shout-out to calca

A man makes a smug expression, lifts his eyebrows, and nods

On my last homework, I started using Calca rather than a vanilla calculator. It’s nice to have the calculation history through a problem; I mean, most scientific calculators don’t have a “tape” you can look back on easily.

This morning I learned that Calca knows the quadratic formula, which is nice when I’m dealing with ugly equations I need to find the roots of.

Linear regression models

I’m studying linear regression (and time series analysis) this term, so naturally the graphics will feature these topics. As always, these are licensed via Creative Commons for non-commercial use.

6 steps to a linear regression model
1. Identify outliers
2. Find multicollinearity
3. Find and assess models
4. Assess predictive power of the models
5. Analyze residuals
6. Write the report
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6 steps to a linear regression model by Heather Rollins is licensed under a Creative Commons Attribution-NonCommercial-ShareAlike 4.0 International License.

statistics is beautiful #6

Last semester, in my Statistical Modeling class, we studied a whole pile of hypothesis tests and confidence intervals.  After a few, I realized that they all took a very similar form.  The note-taking sheet below (PDF download here) lays out blocks for left-tailed test, right-tailed test, two-tailed test, and the confidence interval, with spaces to fill in the parts of the  hypothesis test as described in an earlier stats is beautiful post.

As always, this page is Creative Commons licensed, asking for attribution to Heather Rollins or to this blog’s URL for non-commercial use.  For commercial use, send me an email first. Thank you, and enjoy!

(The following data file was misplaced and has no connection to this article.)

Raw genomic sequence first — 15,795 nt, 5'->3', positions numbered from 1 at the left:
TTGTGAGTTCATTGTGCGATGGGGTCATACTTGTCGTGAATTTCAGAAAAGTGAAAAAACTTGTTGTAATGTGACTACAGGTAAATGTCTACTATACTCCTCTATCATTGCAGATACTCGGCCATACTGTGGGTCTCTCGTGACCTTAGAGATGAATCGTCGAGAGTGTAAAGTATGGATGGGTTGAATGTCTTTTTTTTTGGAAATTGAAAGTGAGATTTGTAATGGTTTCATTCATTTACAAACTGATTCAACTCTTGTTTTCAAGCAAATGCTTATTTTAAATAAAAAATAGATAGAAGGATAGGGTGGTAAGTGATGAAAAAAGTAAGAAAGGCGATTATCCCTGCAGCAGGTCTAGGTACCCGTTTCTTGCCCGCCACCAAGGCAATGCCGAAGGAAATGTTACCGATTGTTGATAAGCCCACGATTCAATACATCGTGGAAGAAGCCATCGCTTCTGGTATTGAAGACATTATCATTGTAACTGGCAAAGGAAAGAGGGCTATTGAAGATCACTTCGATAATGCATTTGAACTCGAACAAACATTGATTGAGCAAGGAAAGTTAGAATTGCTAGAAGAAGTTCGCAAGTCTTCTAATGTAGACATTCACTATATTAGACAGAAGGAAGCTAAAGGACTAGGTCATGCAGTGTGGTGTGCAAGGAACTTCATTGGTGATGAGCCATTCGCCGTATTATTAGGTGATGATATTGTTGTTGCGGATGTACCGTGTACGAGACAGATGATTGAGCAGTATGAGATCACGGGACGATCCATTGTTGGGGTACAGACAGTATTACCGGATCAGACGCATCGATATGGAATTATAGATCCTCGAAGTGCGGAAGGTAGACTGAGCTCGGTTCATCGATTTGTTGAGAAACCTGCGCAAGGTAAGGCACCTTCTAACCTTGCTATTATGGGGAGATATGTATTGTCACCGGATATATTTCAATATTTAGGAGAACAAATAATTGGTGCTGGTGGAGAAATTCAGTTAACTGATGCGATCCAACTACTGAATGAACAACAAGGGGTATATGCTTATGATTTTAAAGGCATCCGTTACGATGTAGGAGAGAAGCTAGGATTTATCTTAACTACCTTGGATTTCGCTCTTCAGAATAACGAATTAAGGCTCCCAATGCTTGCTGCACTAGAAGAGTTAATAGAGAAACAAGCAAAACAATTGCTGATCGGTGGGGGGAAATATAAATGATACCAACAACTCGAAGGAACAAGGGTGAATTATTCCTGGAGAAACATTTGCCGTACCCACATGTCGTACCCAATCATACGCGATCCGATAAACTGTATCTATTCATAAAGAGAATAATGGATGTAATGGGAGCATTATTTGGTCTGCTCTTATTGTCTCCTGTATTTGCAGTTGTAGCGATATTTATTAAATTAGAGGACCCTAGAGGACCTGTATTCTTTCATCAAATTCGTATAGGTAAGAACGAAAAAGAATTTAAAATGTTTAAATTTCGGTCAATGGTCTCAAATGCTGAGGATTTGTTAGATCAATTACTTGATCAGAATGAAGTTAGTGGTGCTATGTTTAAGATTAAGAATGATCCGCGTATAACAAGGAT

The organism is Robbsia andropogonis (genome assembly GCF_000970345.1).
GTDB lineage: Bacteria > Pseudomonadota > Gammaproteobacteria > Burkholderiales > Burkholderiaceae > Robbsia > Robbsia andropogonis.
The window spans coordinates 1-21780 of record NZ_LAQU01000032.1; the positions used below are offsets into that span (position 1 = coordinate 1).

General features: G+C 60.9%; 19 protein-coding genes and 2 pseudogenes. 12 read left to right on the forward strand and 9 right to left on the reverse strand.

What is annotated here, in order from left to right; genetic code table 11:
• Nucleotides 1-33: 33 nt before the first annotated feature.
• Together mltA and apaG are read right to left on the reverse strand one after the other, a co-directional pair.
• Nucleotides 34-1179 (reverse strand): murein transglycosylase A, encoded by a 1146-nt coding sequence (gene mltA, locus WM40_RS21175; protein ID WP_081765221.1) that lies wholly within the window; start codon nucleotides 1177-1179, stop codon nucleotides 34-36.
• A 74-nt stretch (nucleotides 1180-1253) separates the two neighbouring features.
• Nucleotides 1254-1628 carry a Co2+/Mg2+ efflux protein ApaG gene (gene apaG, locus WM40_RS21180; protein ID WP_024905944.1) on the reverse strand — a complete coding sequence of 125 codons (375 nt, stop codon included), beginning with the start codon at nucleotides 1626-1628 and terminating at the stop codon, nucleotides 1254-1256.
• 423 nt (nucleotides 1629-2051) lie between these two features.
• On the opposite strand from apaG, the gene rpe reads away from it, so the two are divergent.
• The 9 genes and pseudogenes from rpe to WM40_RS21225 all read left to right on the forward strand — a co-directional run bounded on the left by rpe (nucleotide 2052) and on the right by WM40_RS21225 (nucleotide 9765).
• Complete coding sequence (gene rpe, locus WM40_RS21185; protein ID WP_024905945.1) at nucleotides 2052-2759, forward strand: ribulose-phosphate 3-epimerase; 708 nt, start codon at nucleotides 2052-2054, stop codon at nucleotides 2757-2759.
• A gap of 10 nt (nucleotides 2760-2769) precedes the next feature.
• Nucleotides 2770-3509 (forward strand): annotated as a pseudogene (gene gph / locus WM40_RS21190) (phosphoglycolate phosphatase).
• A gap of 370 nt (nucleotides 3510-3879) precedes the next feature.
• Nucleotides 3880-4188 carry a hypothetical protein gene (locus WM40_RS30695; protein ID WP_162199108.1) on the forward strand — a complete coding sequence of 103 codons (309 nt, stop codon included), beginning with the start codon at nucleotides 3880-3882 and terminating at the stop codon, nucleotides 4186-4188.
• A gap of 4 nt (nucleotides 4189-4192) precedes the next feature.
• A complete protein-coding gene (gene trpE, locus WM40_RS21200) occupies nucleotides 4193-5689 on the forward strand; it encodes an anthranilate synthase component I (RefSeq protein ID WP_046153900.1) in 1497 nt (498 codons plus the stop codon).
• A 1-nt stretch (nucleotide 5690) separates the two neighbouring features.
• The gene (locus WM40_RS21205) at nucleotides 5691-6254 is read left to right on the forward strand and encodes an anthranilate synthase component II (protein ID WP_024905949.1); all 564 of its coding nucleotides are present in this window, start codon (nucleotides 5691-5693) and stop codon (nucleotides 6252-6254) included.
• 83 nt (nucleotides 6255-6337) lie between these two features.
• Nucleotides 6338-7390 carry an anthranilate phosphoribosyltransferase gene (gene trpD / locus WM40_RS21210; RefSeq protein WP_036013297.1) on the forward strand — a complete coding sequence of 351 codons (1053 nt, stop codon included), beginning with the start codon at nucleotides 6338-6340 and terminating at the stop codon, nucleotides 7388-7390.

hypothesis-test-note-taking-sheet

mathematics is beautiful #4: chronic pain

Tonight’s infographic is all about chronic pain. Note the visualization in the center, where only one little person out of more than 7,300 is highlighted, and compare it to the visualization above it, where it shows one person out of three. For every person who dies due to an overdose of opioid pain medications, another 3,029 Americans are suffering from chronic pain.

Those 3,029 people have to give a urine sample each time they need to see their pain management specialist. When they experience excruciating breakthrough pain, they are turned away at the emergency room as drug-seekers. Most of their doctors don’t know how to help them, and so these patients come to believe at least once in their journey that their pain and disability are their own fault. We need to change this conversation.

chronic-pain-infographic.png

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This work is licensed under a Creative Commons Attribution-NonCommercial-ShareAlike 4.0 International License.

mathematics is beautiful #3

Just a silly one that was shared with me… I can’t take credit for it, but it made me laugh out loud.

15622152_1215753485156684_4773243829391813699_n

mathematics is beautiful #2: christmas numbers

christmas-numbers.png

Creative Commons License
This work is licensed under a Creative Commons Attribution-NonCommercial-ShareAlike 4.0 International License.